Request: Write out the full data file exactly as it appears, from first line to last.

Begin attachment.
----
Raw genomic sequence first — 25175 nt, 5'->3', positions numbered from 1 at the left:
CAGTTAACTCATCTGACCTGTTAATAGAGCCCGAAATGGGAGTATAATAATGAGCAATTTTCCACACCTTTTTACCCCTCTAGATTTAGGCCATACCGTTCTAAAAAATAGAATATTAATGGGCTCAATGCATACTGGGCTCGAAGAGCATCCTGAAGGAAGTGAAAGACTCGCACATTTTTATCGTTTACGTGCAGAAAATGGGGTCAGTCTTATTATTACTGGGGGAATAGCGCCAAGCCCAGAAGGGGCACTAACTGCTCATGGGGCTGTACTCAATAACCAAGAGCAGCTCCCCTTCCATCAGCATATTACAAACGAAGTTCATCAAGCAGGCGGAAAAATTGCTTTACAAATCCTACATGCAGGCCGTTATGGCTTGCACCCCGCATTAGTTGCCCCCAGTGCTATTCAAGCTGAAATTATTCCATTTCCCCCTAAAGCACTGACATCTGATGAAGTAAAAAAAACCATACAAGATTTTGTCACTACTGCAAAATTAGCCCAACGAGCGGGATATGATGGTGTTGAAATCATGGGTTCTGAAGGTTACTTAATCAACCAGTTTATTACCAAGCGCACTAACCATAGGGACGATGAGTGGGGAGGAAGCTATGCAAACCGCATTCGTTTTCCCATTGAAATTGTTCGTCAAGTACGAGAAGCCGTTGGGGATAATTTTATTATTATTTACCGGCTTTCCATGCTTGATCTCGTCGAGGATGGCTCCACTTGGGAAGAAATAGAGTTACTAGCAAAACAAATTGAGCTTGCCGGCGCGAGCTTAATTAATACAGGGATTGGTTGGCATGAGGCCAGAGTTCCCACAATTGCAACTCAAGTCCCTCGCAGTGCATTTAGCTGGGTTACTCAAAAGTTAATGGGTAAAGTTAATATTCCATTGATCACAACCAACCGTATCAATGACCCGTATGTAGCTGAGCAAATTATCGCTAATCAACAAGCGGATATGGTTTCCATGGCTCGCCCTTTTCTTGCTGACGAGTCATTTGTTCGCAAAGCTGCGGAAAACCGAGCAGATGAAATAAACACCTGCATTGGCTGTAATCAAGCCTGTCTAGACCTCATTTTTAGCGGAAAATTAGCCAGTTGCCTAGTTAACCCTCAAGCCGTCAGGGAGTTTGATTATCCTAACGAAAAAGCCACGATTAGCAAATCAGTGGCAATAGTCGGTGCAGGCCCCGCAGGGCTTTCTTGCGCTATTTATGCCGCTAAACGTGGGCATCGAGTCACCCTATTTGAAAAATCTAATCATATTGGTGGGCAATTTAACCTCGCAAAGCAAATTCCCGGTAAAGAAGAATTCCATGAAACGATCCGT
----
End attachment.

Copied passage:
Raw genomic sequence first — 25175 nt, 5'->3', positions numbered from 1 at the left:
CAGTTAACTCATCTGACCTGTTAATAGAGCCCGAAATGGGAGTATAATAATGAGCAATTTTCCACACCTTTTTACCCCTCTAGATTTAGGCCATACCGTTCTAAAAAATAGAATATTAATGGGCTCAATGCATACTGGGCTCGAAGAGCATCCTGAAGGAAGTGAAAGACTCGCACATTTTTATCGTTTACGTGCAGAAAATGGGGTCAGTCTTATTATTACTGGGGGAATAGCGCCAAGCCCAGAAGGGGCACTAACTGCTCATGGGGCTGTACTCAATAACCAAGAGCAGCTCCCCTTCCATCAGCATATTACAAACGAAGTTCATCAAGCAGGCGGAAAAATTGCTTTACAAATCCTACATGCAGGCCGTTATGGCTTGCACCCCGCATTAGTTGCCCCCAGTGCTATTCAAGCTGAAATTATTCCATTTCCCCCTAAAGCACTGACATCTGATGAAGTAAAAAAAACCATACAAGATTTTGTCACTACTGCAAAATTAGCCCAACGAGCGGGATATGATGGTGTTGAAATCATGGGTTCTGAAGGTTACTTAATCAACCAGTTTATTACCAAGCGCACTAACCATAGGGACGATGAGTGGGGAGGAAGCTATGCAAACCGCATTCGTTTTCCCATTGAAATTGTTCGTCAAGTACGAGAAGCCGTTGGGGATAATTTTATTATTATTTACCGGCTTTCCATGCTTGATCTCGTCGAGGATGGCTCCACTTGGGAAGAAATAGAGTTACTAGCAAAACAAATTGAGCTTGCCGGCGCGAGCTTAATTAATACAGGGATTGGTTGGCATGAGGCCAGAGTTCCCACAATTGCAACTCAAGTCCCTCGCAGTGCATTTAGCTGGGTTACTCAAAAGTTAATGGGTAAAGTTAATATTCCATTGATCACAACCAACCGTATCAATGACCCGTATGTAGCTGAGCAAATTATCGCTAATCAACAAGCGGATATGGTTTCCATGGCTCGCCCTTTTCTTGCTGACGAGTCATTTGTTCGCAAAGCTGCGGAAAACCGAGCAGATGAAATAAACACCTGCATTGGCTGTAATCAAGCCTGTCTAGACCTCATTTTTAGCGGAAAATTAGCCAGTTGCCTAGTTAACCCTCAAGCCGTCAGGGAGTTTGATTATCCTAACGAAAAAGCCACGATTAGCAAATCAGTGGCAATAGTCGGTGCAGGCCCCGCAGGGCTTTCTTGCGCTATTTATGCCGCTAAACGTGGGCATCGAGTCACCCTATTTGAAAAATCTAATCATATTGGTGGGCAATTTAACCTCGCAAAGCAAATTCCCGGTAAAGAAGAATTCCATGAAACGATCCGT